Standings report today was a bit confusing, as the finish times of the already finished boats were not published. But not much of relevance for us seems to have changed. If we don't screw up in the last minute, we should be able to keep our position. If!
Last night got wild. We had the spinnaker up, but wind became so strong, Bill wanted it down at about 10 pm. It was dark, the moon was not up yet, and only a few stars were visible in the sky. It was really dark, the best time for a major sail change! Anyway, the whole crew was on deck, it worked well, and we did make decent progress on a poled out jib through the night with the help of some squalls. In the morning the light spinnaker came up, and we kept going.
George was at the helm when a squall hit again. George set a new record of 8.9 kn average over 5 miles, so Larry's record of 8.7 kn lasted only a few days. However, it then happened what I had described a few days earlier: we got stuck in the hole behind the squall. We basically did not move for 2 hours! Larry and Howard proved their skills and brought the boat into an area with wind. Howard took position on the rail as a kind of Spinnaker-Whisperer, and Larry on the helm watched every trajectory of an air molecule towards the sails to squeeze the most out of every puff of wind. It was a bit of a miracle success, but nevertheless it had cost us 2 hours. Now we are moving again, and have prepared for the final run towards the finish line.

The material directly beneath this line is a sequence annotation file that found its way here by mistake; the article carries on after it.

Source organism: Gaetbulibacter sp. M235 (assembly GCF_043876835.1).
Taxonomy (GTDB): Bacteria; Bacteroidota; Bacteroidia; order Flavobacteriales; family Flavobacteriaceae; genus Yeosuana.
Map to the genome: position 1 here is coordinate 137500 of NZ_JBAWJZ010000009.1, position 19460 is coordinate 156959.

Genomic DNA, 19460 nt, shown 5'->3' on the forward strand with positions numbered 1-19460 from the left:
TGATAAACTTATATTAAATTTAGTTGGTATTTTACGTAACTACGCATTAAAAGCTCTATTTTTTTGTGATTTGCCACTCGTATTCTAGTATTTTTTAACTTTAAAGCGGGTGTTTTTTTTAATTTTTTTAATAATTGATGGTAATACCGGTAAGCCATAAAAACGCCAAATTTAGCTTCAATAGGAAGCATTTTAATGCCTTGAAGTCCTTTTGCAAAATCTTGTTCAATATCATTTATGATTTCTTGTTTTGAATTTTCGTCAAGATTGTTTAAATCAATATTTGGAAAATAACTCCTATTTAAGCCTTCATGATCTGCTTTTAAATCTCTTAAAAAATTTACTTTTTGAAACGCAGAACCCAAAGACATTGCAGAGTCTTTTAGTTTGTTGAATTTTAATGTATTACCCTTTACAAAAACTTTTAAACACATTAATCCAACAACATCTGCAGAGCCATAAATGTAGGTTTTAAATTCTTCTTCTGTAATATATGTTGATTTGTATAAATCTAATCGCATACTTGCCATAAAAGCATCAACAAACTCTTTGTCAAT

It won't be the Hawaiian midnight any more when we cross over, but 2 - 3 hours later (assuming no further surprises). Hopefully the bar of the the Kaneohe Yacht Club will still be open - a cold drink would be so nice! I imagine there will be a few more boats to finish tonight; in a few moments we will be overtaken by Rage, one of the fast boats.
It was asked and suggested that we catch some fish, have an "Ocean Sushi Diner" eating place, and publish pictures of big fish that we have caught. As we did in all other races. Unfortunately, not this time. Nobody felt inclined to do it, and we also really had no spare time. The fish may have liked it. Therefore, I am attaching a picture in lieu of a that of a big Mahi-mahi or Tuna; it is surprising for what purposes red tape can be used :-)
Position: July 27, 2008, 2106 PDT, lat 21n54, lon 156w47, cog 260m, sog 8 kn